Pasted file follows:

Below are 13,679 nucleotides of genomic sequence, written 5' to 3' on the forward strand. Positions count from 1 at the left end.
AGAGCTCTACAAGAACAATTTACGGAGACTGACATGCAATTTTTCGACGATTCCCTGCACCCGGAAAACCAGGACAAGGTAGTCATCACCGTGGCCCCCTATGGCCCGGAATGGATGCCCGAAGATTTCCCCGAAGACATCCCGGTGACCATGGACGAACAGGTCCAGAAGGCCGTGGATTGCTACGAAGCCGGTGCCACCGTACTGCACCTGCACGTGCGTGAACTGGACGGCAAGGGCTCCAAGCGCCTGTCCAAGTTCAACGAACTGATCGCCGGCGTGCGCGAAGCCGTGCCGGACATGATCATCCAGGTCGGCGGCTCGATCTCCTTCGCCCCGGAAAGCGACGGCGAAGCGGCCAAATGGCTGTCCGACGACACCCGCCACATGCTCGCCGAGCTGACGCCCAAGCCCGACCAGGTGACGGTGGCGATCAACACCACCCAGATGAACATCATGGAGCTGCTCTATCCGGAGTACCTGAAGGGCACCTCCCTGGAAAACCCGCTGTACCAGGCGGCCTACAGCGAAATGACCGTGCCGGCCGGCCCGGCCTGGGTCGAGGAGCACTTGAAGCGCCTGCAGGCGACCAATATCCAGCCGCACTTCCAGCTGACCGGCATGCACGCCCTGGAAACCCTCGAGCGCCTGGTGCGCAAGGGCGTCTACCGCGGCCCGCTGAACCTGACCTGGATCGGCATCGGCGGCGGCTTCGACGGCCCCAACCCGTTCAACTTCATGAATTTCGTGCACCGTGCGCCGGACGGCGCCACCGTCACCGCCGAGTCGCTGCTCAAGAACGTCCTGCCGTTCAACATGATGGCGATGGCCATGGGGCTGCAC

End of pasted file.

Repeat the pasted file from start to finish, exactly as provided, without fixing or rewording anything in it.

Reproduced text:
Below are 13,679 nucleotides of genomic sequence, written 5' to 3' on the forward strand. Positions count from 1 at the left end.
AGAGCTCTACAAGAACAATTTACGGAGACTGACATGCAATTTTTCGACGATTCCCTGCACCCGGAAAACCAGGACAAGGTAGTCATCACCGTGGCCCCCTATGGCCCGGAATGGATGCCCGAAGATTTCCCCGAAGACATCCCGGTGACCATGGACGAACAGGTCCAGAAGGCCGTGGATTGCTACGAAGCCGGTGCCACCGTACTGCACCTGCACGTGCGTGAACTGGACGGCAAGGGCTCCAAGCGCCTGTCCAAGTTCAACGAACTGATCGCCGGCGTGCGCGAAGCCGTGCCGGACATGATCATCCAGGTCGGCGGCTCGATCTCCTTCGCCCCGGAAAGCGACGGCGAAGCGGCCAAATGGCTGTCCGACGACACCCGCCACATGCTCGCCGAGCTGACGCCCAAGCCCGACCAGGTGACGGTGGCGATCAACACCACCCAGATGAACATCATGGAGCTGCTCTATCCGGAGTACCTGAAGGGCACCTCCCTGGAAAACCCGCTGTACCAGGCGGCCTACAGCGAAATGACCGTGCCGGCCGGCCCGGCCTGGGTCGAGGAGCACTTGAAGCGCCTGCAGGCGACCAATATCCAGCCGCACTTCCAGCTGACCGGCATGCACGCCCTGGAAACCCTCGAGCGCCTGGTGCGCAAGGGCGTCTACCGCGGCCCGCTGAACCTGACCTGGATCGGCATCGGCGGCGGCTTCGACGGCCCCAACCCGTTCAACTTCATGAATTTCGTGCACCGTGCGCCGGACGGCGCCACCGTCACCGCCGAGTCGCTGCTCAAGAACGTCCTGCCGTTCAACATGATGGCGATGGCCATGGGGCTGCAC